UOP fulfilled its mission. The Honeywell Green Jet Fuel produced by that early research blended seamlessly with petroleum-based fuel. In up to 50 percent blends, Green Jet Fuel required no changes to aircraft technology at all, and the fuel also had a slightly higher energy density, meaning that aircraft could fly farther on less fuel. It is also expected to achieve at least a 50 percent reduction in greenhouse gas emissions on a lifecycle basis (check out a Green Jet brochure).

Since then commercial and military aviation have been enmeshed in the quest for renewables, because when the price of crude rises, everyone's costs jump. According to Ray Mabus, Secretary of the Navy, each $1 rise in a barrel of oil results in a $30 million increase in yearly operating expenses for the Navy and Marines, and, at the same time, United takes a $400 million hit that year.

For several years the Navy and the Air Force tested UOP's new biofuel, with excellent results. This may have culminated in 2012 when the Navy showed off its "Great Green Fleet," a 71-plane demonstration powered by biofuels that took place off an aircraft carrier 100 miles off Hawaii. This successful global publicity stunt was orchestrated by Secretary Mabus in his push to power half the service's energy by alternative means by 2020. Of course, UOP's relationship with the military continues today. According to Biofuels Digest, UOP was linked to an 80 million gallon project that is at the heart of the US Navy’s advances into biofuels.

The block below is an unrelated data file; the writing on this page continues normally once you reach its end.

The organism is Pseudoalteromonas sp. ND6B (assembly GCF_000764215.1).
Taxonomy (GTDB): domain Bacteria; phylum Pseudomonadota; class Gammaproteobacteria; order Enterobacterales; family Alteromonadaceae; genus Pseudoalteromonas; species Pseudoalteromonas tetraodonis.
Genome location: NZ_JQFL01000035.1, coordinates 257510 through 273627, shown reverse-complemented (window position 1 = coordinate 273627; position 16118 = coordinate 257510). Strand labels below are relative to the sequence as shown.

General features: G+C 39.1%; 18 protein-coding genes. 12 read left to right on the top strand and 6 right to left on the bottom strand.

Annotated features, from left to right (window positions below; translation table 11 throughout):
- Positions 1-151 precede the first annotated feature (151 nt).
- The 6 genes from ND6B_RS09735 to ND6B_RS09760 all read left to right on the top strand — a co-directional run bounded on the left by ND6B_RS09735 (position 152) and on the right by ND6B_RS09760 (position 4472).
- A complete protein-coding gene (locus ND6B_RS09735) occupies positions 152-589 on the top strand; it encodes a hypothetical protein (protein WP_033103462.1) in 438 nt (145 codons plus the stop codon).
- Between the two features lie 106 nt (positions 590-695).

A key date for UOP was 1 July 2011, when ASTM approval was granted for "renewable fuels" in commercial and military aircraft. The ASTM D7566(1) standard permits up to 50% "bio-derived synthetic fuel" to be blended with conventional commercial and military jet fuel. The bio-derived fuel is synthetic paraffinic kerosene (SPK) from hydroprocessed esters and fatty acids (HEFAs), which is identical to the hydrocarbons found in Jet-A.

UOP was a leader in the development of ASTM D7566 bio-jet fuel by adapting its UOP/Eni-Ecofining green diesel fuel process to produce "renewable jet fuel," or SPK.

A quick-to-market retrofit

That brings us to the other quick-to-market difference between AltAir and UOP. While Fulcrum Bioenergy will pay Abengoa $200 million to build its Sierra Biofuels Plant, AltAir was able to save money retrofitting an idled refinery by using UOP's refinery-based process technology. Not coincidentally, at the same time UOP announced that its pyrolysis process is capable of producing RTP fuel at scale, a crude oil competitor for a price of $45 per barrel (of oil equivalent). The fuel can also be upgraded at the refinery, using modified refinery equipment.